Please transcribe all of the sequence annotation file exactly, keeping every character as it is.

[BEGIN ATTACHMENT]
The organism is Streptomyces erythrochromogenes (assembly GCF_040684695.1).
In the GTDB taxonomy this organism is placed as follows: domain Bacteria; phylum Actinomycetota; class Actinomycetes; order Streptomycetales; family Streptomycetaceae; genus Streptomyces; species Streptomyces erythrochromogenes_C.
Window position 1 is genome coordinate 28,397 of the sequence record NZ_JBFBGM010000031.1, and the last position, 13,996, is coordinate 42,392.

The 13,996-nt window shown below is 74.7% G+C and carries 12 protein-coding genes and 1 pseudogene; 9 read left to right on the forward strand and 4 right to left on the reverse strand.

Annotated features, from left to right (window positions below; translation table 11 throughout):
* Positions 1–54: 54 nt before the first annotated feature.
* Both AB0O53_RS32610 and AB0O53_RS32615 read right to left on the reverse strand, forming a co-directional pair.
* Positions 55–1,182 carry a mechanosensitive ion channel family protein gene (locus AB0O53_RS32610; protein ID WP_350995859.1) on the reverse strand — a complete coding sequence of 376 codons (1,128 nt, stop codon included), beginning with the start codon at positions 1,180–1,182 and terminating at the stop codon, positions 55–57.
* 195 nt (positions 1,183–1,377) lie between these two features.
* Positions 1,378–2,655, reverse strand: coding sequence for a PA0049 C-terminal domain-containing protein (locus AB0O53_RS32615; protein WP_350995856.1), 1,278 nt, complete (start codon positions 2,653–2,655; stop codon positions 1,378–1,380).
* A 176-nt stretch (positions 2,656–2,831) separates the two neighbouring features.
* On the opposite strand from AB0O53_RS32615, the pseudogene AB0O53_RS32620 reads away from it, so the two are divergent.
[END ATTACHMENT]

The organism is Streptomyces erythrochromogenes (assembly GCF_040684695.1).
In the GTDB taxonomy this organism is placed as follows: domain Bacteria; phylum Actinomycetota; class Actinomycetes; order Streptomycetales; family Streptomycetaceae; genus Streptomyces; species Streptomyces erythrochromogenes_C.
Window position 1 is genome coordinate 28,397 of the sequence record NZ_JBFBGM010000031.1, and the last position, 13,996, is coordinate 42,392.

The 13,996-nt window shown below is 74.7% G+C and carries 12 protein-coding genes and 1 pseudogene; 9 read left to right on the forward strand and 4 right to left on the reverse strand.

Annotated features, from left to right (window positions below; translation table 11 throughout):
* Positions 1–54: 54 nt before the first annotated feature.
* Both AB0O53_RS32610 and AB0O53_RS32615 read right to left on the reverse strand, forming a co-directional pair.
* Positions 55–1,182 carry a mechanosensitive ion channel family protein gene (locus AB0O53_RS32610; protein ID WP_350995859.1) on the reverse strand — a complete coding sequence of 376 codons (1,128 nt, stop codon included), beginning with the start codon at positions 1,180–1,182 and terminating at the stop codon, positions 55–57.
* 195 nt (positions 1,183–1,377) lie between these two features.
* Positions 1,378–2,655, reverse strand: coding sequence for a PA0049 C-terminal domain-containing protein (locus AB0O53_RS32615; protein WP_350995856.1), 1,278 nt, complete (start codon positions 2,653–2,655; stop codon positions 1,378–1,380).
* A 176-nt stretch (positions 2,656–2,831) separates the two neighbouring features.
* On the opposite strand from AB0O53_RS32615, the pseudogene AB0O53_RS32620 reads away from it, so the two are divergent.